Decades ago, when I first became involved with computer
technology, I must admit that part of the appeal was the fact that technology
was “cool.” And, while glowing letters and numbers on a cathode ray
tube have given way to graphical user interfaces on LCD monitors, computers
themselves really haven’t changed much.
But these days, it seems that most technology companies focus
more on appearance than reliability. I like to call this type of marketing the
“decorative but not functional” selling tactic. Companies have used
it effectively for years, and many otherwise intelligent companies and
individuals have made decisions on computer products and services based on this
form of emotional rationalization. But emotional rationalization can also scare
For example, in late July, Microsoft released the beta
version of its next major release of the Windows operating system—originally
dubbed Longhorn and now christened Vista. I’m not involved with the Vista
beta test, so I have limited information. But what I do know is that within a
matter of hours, the Windows Vista beta made its way onto the Internet’s P2P
About a week later, a wily hacker decided to release a couple
of scripts—some news releases incorrectly identified these as “viruses”—that
targeted a component of Windows Vista, the new command-line shell code-named Monad. (The next day, Microsoft
announced that the targeted component would no longer be a
part of Vista.)
More than a few people were almost gleeful in their observations
that someone had already “broken” Windows Vista and that the OS
itself is insecure. In discussion posts and blog entries across the Web, users
discussed the potential, theorizing that, now that hackers had their hands on
the Vista beta, it was only a matter of time before they released a worm. While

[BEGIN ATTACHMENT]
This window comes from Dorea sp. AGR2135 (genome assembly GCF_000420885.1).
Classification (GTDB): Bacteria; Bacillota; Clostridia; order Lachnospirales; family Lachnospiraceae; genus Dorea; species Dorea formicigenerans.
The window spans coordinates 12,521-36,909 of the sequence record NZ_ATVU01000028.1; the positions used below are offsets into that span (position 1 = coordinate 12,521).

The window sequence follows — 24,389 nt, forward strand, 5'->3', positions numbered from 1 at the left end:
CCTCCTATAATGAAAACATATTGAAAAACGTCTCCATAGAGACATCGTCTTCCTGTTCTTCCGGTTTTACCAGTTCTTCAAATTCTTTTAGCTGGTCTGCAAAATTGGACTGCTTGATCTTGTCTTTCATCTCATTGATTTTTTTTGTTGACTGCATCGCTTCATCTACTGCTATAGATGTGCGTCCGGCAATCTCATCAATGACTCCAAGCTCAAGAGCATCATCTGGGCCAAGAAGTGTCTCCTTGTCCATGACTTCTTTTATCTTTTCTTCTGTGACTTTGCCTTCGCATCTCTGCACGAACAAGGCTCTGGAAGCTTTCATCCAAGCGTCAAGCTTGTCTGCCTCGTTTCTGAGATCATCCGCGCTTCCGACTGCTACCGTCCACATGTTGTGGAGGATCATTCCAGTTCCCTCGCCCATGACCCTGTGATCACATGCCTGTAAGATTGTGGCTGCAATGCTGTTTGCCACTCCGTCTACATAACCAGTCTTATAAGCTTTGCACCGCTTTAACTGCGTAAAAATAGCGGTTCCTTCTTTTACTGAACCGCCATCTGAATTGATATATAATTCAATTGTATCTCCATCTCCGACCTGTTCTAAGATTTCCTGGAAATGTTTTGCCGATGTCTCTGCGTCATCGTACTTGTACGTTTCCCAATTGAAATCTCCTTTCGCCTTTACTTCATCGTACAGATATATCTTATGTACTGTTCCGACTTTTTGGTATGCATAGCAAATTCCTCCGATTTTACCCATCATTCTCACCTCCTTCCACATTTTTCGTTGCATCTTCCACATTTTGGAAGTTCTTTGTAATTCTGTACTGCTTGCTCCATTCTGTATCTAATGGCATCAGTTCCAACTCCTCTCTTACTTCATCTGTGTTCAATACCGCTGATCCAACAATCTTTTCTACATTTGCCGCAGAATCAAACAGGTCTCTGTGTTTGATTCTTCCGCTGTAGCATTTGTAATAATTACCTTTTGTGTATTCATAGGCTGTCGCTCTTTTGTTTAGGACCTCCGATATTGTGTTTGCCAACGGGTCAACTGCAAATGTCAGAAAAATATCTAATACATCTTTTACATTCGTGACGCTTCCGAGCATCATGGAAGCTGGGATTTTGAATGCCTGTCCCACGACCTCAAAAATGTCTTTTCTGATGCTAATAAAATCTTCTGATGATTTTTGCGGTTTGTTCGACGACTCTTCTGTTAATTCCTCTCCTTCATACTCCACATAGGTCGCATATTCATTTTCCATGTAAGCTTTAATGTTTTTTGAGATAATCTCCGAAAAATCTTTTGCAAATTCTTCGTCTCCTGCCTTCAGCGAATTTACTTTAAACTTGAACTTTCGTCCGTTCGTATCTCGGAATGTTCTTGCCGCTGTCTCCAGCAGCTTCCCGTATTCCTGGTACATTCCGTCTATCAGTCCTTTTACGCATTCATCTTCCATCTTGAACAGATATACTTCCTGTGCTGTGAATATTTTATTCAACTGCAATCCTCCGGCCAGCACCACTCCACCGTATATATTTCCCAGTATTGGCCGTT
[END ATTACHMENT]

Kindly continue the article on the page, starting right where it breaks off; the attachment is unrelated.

that may be true, no real Windows Vista exploits have surfaced yet.
However entertaining it may be to speculate about Vista’s
security or lack thereof, let’s be honest: Are potential exploits in Windows
Vista really something to worry about? Personally, Vista exploits are at the
bottom of my list of concerns at the moment.
First of all, Microsoft has yet to set a firm shipping date for
the final product; the Windows Vista page on Microsoft’s Web site only says
“arriving 2006.” In addition, the first beta hasn’t been around long
enough for beta testers to really use.
More important, the majority of corporations and existing
Windows users won’t bother upgrading until they have a compelling reason to do
so. It’s important to remember that the majority of Windows users are not early
adopters; many continue using an older version of Windows until forced to make
I could list several more reasons why I don’t think
potential Vista exploits are cause for concern yet, but they’re too speculative
to be useful. But I can say without any doubt that hackers will target Vista, as they have with all other Windows versions.
In my opinion, what’s more important to be concerned about
with Vista is whether it will offer sufficient technology advancements to
convince corporations to use it. And, at that point, potential vulnerabilities
become more of a concern.
Maybe hackers will wait until Microsoft Vista ships and then
release a combination worm such as Code Red or Nimda. On the other hand, maybe
they’ll continue to focus on exploits in existing Windows versions, such as the
worm that surfaced last month.
(Speaking of Windows 2000, remember that Windows 2000 is now
on extended support; Microsoft ended mainstream product support on June 30,
2005. So don’t expect Microsoft to release anything other than security fixes for
When it comes down to it, Windows Vista isn’t something to
worry about just yet—most corporations have much more pressing security
concerns to address. Rather than worrying about Windows versions that haven’t
even shipped, companies need to worry about the versions they’re currently
using. Plenty of security concerns already exist for these OSes.
And, by all means, try to make rational, educated decisions
about technology deployment. From what I can tell, Windows Vista looks like a
mere facelift with a number of features that 99 percent of users probably won’t
even use anyway. Despite the marketing hype, Vista appears to be more
decorative than functional at this point—and far from being a security risk to
concern yourself with.
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Jonathan Yarden is the
senior UNIX system administrator, network security manager, and senior software
architect for a regional ISP.